A bright future seemed to lie ahead for Marguerite when she became engaged to a young man of nobility. However, this marriage prospect ended abruptly when her mother married an Irish doctor whom Varennes society considered as a foreigner of doubtful reputation.
After moving to Montreal (then Ville-Marie) with her family, Marguerite met François d’Youville whom she married on August 12, 1722. They lived with his mother who was a domineering woman. Marguerite was soon to discover that her husband was self-centered and indifferent. His lengthy absences and illegal liquor trading with Aboriginal people caused her much suffering. After eight years of marriage, François died leaving Marguerite pregnant with their sixth child. Four of their children died in infancy.
The young mother
A widow at 28, Marguerite was left with two small sons to raise, her husband’s debts and a marred reputation. She opened a small store in order to repay these debts, educate her sons, and provide for the needs of Montreal’s poor who came across her path.
When she was 26, God gifted her with a special grace which was to be the turning point of her life. She came to the deep realization that in the great human family we are all sisters and brothers loved by a providential and compassionate God.
Marguerite welcomed her first resident, a blind woman, into her home on November 21, 1737. She also begged for assistance to bury criminals who had been hung in the market place. Seeing her selflessly caring for the poor inspired three women to join her. On December, 31, 1737, they consecrated themselves to the service of the poor in whom they saw the person of Jesus. This decisive moment is considered the founding date of the Congregation of the Sisters of Charity of Montreal, “Grey Nuns”.
The “Grey Nuns”
“Grey Nuns” was a name given in mockery to this small group. In French the word for “grey” can also mean “tipsy” and it had been shouted in contempt at Marguerite and her sisters, whom people associated with François’s liquor traffic. Later, when the sisters were well respected, Marguerite chose this name to remind them of their humble beginnings.
The following years were marked by one trial after another: destruction by fire, personal illness, extreme poverty, conquest by the British. All was accepted within a spirit of prayerful trust in Divine Providence. Marguerite and her companions never faltered from the promises they made on February 2, 1745, the day after fire destroyed their home, when they signed the Original Commitment “to receive, feed and support as many poor as we can take care of…”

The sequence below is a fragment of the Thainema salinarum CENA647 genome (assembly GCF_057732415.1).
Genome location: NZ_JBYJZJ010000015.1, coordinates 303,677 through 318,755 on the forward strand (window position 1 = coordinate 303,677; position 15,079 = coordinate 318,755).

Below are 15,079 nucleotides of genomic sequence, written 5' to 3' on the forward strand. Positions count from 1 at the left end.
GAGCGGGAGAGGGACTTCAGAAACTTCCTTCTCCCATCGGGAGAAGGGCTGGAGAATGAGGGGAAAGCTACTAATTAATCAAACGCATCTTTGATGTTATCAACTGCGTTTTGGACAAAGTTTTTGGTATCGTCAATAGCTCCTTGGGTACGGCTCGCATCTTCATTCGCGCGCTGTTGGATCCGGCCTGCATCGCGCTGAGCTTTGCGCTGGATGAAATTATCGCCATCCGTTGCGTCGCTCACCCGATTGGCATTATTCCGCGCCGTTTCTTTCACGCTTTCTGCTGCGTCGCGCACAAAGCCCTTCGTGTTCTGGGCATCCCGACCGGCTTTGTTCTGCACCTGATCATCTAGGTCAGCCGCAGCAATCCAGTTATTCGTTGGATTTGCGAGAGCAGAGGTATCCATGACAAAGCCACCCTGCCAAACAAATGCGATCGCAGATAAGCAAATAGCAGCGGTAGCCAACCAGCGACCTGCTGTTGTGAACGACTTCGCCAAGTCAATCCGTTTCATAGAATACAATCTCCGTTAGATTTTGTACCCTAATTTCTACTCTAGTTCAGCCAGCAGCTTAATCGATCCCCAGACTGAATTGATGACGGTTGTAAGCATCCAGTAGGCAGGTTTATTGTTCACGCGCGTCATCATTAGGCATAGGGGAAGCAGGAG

The General Hospital of Montreal, built in 1693 by the Charon Brothers, was in ruins. Marguerite was appointed the temporary director and she and her companions moved into the hospital on October 7, 1747. Within three years they had completely renovated the place to become “home” to all those in need. “Go to the Grey Nuns, they never refuse.”
Unknown to Marguerite, the authorities decided that the Montreal General Hospital would be merged with the one in Quebec. With her usual trust in God she said: “If God calls us to govern this house, his plan will succeed; the impediments and opposition of men should not trouble us.”
In 1753, Louis XV of France signed the “Letters Patent” which sanctioned the appointment of Marguerite as Director of the General Hospital. Soon the hospital was filled to capacity, sheltering the elderly, orphans, prostitutes, the mentally ill, physically handicapped, chronically ill and abandoned infants.
Marguerite lived in the General Hospital from 1747 to her death on December 23, 1771. She opened her heart and home to every type of human misery. Marguerite fought for the rights of the poor and frequently disregarded the social conventions of her day. Her primary concern was to spread the Good News of God’s compassionate love for every human being. Marguerite’s last words are still today a source of inspiration for Grey Nuns.
Her last request was that her sisters remain faithful as they journeyed along the path laid out for them by God; that they go forward in a spirit of obedience to God’s will; and, above all, she urged them to live in perfect union and charity. Pope John XXIII beatified Marguerite on May 3, 1959, proclaiming her “Mother of Universal Charity.” She was the first Canadian woman to be called “Blessed.” On December 9, 1990, Pope John Paul II canonized this “Mother of the Poor” and presented her to the entire world as a model of compassionate love.
The Church celebrates her liturgical feast on October 16. Today, in addition to the Sisters of Charity (the Grey Nuns) of Montreal, five other autonomous Congregations continue the mission of Marguerite d’Youville: